It is believed to begin right after the end of the NBA Finals, although that artificial start date has been extended through free agency now that the NBA’s principal entertainment vehicle is the burning of money. It used to be right after the Major League Baseball All-Star Game, though now it has been extended backward. And it ends roughly at the beginning of NFL and/or college training camps, depending on where you live and which of those two beasts you profess your God to be.
 
But let’s get back to the management succubus who has set us on the path that has led inexcusably to the current point. The idea that baseball no longer holds the interest or attention spans of the young, cool and inadequately trained in the value of money is now accepted as fact, and as any marketing nitwit will tell you, nature abhors a vacuum.
 
So here’s what we’ve got. Floyd Mayweather and Conor McGregor in what is very simply a lazy-stereotype-laden comedy tour that isn’t funny let alone even mildly convincing. They have both been on the stage too long, with a month still to go before the final shame-off August 26, where they simply enter the arena, stand with their backs to each other at the ring rope and spend 45 minutes trying to target-spit into the eyes of the high-rollers. Why the promoters didn’t just muzzle Mayweather and McGregor and use actual professionals like Key and Peele and Aisling Bea and Ed Byrne to work the crowds for a million per is simply a lack of imagination at work.
 
Here’s what else we have. Our idiotic fascination for Lonzo Ball’s two best Summer League games being achieved wearing shoes other than those promoted by his father/huckster as though his skills and intelligence are all in his feet.
 
What this actually is, of course, is people using Lonzo’s momentary and mostly microscopic achievement to call LaVar a tedious swine without ever using his name or his product catalog because he, like McGregor and Mayweather, beats down crowds and calls it entertainment, and people have signed on in a weird backdoor way – by finding reasons to like the son as a weapon against the father.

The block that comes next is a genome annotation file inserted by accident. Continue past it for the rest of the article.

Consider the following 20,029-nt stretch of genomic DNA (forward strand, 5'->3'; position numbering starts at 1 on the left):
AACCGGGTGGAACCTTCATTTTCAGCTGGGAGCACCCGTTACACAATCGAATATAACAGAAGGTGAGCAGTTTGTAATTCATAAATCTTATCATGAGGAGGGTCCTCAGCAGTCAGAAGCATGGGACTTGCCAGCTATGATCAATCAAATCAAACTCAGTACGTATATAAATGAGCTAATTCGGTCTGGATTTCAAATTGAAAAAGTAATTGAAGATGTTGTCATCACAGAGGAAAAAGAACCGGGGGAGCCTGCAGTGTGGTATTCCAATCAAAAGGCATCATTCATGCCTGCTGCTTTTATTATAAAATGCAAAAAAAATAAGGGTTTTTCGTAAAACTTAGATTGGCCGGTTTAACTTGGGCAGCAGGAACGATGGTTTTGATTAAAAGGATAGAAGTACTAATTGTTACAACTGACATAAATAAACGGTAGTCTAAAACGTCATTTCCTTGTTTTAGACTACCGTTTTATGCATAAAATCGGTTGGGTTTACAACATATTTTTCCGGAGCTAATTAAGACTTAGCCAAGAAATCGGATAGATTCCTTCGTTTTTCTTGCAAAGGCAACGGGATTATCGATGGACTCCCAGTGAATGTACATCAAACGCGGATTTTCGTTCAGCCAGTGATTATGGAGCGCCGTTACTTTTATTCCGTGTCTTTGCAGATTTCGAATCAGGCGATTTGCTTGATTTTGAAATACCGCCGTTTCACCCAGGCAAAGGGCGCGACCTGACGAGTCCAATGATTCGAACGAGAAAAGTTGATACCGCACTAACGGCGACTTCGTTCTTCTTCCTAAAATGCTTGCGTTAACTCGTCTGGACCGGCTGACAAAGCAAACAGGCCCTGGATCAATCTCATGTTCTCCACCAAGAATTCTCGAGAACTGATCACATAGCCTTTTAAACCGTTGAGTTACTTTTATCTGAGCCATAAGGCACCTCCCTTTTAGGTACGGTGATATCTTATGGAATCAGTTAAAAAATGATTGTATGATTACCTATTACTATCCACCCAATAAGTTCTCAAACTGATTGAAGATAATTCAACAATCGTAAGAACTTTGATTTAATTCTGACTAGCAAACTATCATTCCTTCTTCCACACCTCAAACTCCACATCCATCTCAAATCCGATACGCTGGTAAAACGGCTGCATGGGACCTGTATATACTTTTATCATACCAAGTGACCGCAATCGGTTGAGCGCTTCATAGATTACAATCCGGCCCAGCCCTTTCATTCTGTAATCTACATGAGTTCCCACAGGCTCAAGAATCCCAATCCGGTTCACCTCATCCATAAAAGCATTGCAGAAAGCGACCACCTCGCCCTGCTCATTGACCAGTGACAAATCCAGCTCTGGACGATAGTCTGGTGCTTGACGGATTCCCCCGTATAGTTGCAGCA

Thus, Lonzo Ball gets to learn how to be a professional athlete of note while carrying the load of his father’s impression upon the nation as well as the loads of those who believe that sins of the father must revert to the son. Popularity’s dominant property is its corrosion, and Ball will have to have very fast feet and well-constructed shoes indeed to dance away from the rising tide of a bored fan base with an ax to grind.
 
It isn’t as instantly gratifying a train wreck as Mayweather-McGregor, but it is a triumph of the new marketing strategy of wholesale idiocy that diminishes the watcher as well as the watched.
 
Neither of these events are in and of themselves interesting. Mayweather-McGregor is simply a kangaroo boxing a bear because circus entertainment no longer has circuses as venues, and Ball’s summer bears almost no relationship to the true test of his career – how to be the best player on a terrible team and then make the adjustment to being the third best player on a rebuilding team.
 
Ball has a longer shelf life because of that single useful component, but it is made less rather than more interesting by the presence of his father, who is now indelibly part of the tale at a time when most parents leave their children to find their fortunes by the virtues of their skills and wits.
 
McGregor-Mayweather has the sole benefit of being cringeworthy both before, during and after the event, a month-long smear of degradation that reduces all involved, including those who buy the fight, into penitents, into rolling apologies. It is an event in which nobody gets out with any shred of dignity, with the single revolting example of the grisly accountant-beasts who will take the Internal Revenue’s cut immediately after the fight.
 
And if that isn’t Satan winning, then you don’t know how to score a game in which Satan plays on all the teams at once and sees to it that the game is scheduled in the middle of July because some client of his told him it was the best time of year for personal and professional disgrace with a scoreboard on the end of it.